I already wrote up one argument against the concept of a universal
present moment using the general covariance requirement of GR. Did you read
it? It is impossible to define a clock on an infinitesimal region of
space-time thus it is impossible to define a "present moment" in a way that
could be "universal" for observers that exist in a space-time. There are
alternatives that I have mentioned.
The non-communicability of first person information, that leads to the
concept of FPI, is another argument that may be independent. (I am not so
sure that it is truly independent, but cannot prove that the intractability
of smooth diffeomorphism computations between 4-manifolds is equivalent to
first person indeterminacy.)
If the information cannot be communicated then it also follows that
there cannot exist a single computation of the present moment information.
Your premise falls apart. There is an alternative but it requires multiple
computations (an infinite number!). Can you handle that change to your
Frankly, your arguments are very naive and you do not seem to grasp that
we are only responding to you because we try to be nice and receptive in
this list to the ideas of members. There does reach a point where the
discussion becomes unproductive. It has been useful for me to write
responses to you as it improves my ability to write out my reasoning. I
need the exercise. :-)
On Thu, Jan 16, 2014 at 10:59 AM, Edgar L. Owen <edgaro...@att.net> wrote:
> What is this magical FPI that tells us in this present moment that there
> is no such present moment? What's the actual supposed proof?
> On Thursday, January 16, 2014 10:17:31 AM UTC-5, Stephen Paul King wrote:
>> Dear Edgar,
>> The "universality" of the first person experience of a flow of events
>> (what you denote as time) is addressed by Bruno's First Person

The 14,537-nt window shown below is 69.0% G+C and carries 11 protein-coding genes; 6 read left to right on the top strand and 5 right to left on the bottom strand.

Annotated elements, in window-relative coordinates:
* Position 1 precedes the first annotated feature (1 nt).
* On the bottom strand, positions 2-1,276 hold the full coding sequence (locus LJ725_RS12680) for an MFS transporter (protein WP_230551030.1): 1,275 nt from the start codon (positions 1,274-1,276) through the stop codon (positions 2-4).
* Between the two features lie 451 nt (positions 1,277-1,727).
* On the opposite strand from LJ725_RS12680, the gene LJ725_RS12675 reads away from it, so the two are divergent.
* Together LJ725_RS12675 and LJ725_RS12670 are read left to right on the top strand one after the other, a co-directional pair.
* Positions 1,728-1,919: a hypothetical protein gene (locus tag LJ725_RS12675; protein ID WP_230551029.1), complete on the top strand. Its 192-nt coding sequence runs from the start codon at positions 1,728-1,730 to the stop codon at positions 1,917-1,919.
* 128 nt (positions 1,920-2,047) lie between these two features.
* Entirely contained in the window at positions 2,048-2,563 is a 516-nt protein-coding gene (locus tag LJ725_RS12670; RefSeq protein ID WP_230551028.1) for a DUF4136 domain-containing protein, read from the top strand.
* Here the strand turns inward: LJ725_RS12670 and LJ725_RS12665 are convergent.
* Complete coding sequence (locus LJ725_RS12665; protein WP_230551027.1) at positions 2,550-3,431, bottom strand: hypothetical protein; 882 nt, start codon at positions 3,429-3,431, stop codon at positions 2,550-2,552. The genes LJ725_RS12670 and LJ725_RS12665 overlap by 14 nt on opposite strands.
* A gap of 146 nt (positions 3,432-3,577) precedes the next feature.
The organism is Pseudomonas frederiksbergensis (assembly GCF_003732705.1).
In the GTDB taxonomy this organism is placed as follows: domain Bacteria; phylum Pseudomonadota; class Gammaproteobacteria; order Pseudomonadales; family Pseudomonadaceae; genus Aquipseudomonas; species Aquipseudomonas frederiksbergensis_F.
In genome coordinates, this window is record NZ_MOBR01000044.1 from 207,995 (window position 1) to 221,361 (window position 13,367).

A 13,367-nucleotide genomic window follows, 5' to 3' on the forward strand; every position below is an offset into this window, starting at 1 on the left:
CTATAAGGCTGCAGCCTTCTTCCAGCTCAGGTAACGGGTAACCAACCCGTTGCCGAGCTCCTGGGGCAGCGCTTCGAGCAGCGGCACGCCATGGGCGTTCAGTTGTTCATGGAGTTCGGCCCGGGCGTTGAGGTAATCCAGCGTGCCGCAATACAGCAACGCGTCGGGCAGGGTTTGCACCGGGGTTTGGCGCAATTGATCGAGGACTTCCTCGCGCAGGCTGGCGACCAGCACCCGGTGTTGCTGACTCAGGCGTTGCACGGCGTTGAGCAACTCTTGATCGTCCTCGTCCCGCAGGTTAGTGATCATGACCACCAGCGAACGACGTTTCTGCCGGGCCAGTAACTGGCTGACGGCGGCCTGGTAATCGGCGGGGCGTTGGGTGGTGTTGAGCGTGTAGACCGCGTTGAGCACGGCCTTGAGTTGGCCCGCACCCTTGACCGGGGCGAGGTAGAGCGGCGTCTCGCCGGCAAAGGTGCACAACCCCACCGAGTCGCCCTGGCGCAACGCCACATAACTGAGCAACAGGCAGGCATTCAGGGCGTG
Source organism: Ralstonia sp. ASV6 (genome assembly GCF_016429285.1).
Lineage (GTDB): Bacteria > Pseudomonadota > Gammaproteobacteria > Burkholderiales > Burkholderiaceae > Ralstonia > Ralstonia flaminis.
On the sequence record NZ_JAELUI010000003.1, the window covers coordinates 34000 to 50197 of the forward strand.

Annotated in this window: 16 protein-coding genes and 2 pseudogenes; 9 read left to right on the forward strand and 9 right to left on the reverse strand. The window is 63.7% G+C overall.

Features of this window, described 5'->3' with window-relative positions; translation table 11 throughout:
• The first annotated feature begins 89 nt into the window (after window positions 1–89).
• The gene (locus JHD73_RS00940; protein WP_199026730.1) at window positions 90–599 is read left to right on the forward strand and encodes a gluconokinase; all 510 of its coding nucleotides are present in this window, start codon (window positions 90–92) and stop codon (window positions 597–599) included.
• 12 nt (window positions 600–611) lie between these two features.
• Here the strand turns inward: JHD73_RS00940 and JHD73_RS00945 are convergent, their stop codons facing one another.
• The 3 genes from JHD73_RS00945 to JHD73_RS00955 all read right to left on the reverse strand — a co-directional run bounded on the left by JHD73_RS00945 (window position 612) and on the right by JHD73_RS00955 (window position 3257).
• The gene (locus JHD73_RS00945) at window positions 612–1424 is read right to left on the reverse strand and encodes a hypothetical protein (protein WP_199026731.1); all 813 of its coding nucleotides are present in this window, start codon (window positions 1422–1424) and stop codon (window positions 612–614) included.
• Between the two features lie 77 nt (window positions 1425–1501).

>> Indeterminism (FPI) concept. This universality cannot be said to allow for
>> a singular present moment for all observers such that they can have it in
>> common. It fact it argues the opposite: observers cannot share their
>> present moments! THus your claims fall apart
>> On Thu, Jan 16, 2014 at 10:09 AM, Edgar L. Owen <edga...@att.net> wrote:
>> Whoa, back up a little. This is the argument that proves every INDIVIDUAL
>> observer has his OWN present moment time. You are trying to extend it to a
>> cosmic universal time which this argument doesn't address. That's the
>> second argument you referenced.
>> This argument demonstrates that for every INDIVIDUAL observer SR requires
>> that since he continually moves at c through spactime, that he MUST be at
>> one and only one point in time (and of course in space as well), and thus
>> there is a privileged present moment in which every observer exists, and
>> since he is continually moving through time at c he will experience an
>> arrow of time in the direction of his movement.
>> Once that is agreed we can go on to the 2nd argument to prove that these
>> are universal across all observers....
>> So can we agree on that?
>> On Wednesday, January 15, 2014 9:19:24 PM UTC-5, Brent wrote:
>> On 1/15/2014 4:38 PM, Edgar L. Owen wrote:
>> Both DO follow if you understand the argument. Why do you think they
>> don't follow?
>> Well the first one is true, if you take time to mean a global coordinate
>> time. But then it's just saying every event can be labelled with a time
>> coordinate. All that takes is that the label be monotonic and continuous
>> along each world line. It' saying that 'everything can get a time label'.
>> But it doesn't say anything about how the label on one worldline relates to
>> labels on a different world line.
>> The SR requirement that the speed of light be the same in all inertial
>> frames then implies that the labeling along one line *cannot* be uniquely
>> extended to other lines, but must vary according to their relative velocity.
>> On Wednesday, January 15, 2014 7:27:07 PM UTC-5, Brent wrote:
>> On 1/15/2014 4:02 PM, Edgar L. Owen wrote:
>> Bravo! Someone actually registered some of my arguments, though I would
>> state them slightly differently.
>> The argument in question, that everyone except Brent seems to have
>> missed, is simple.
>> SR requires that everything moves at the speed of light through
>> spacetime. This is NOT just "a useful myth", it's a very important
>> fundamental principle of reality (I call it the STc Principle).
>> It's a commonplace in relativity texts.
>> This is true of all motions in all frames. It's a universal absolute
>> Now the fact that everything continually moves at the speed of light
>> through spacetime absolutely requires that everything actually moves and
>> continually moves through just TIME at the speed of light i
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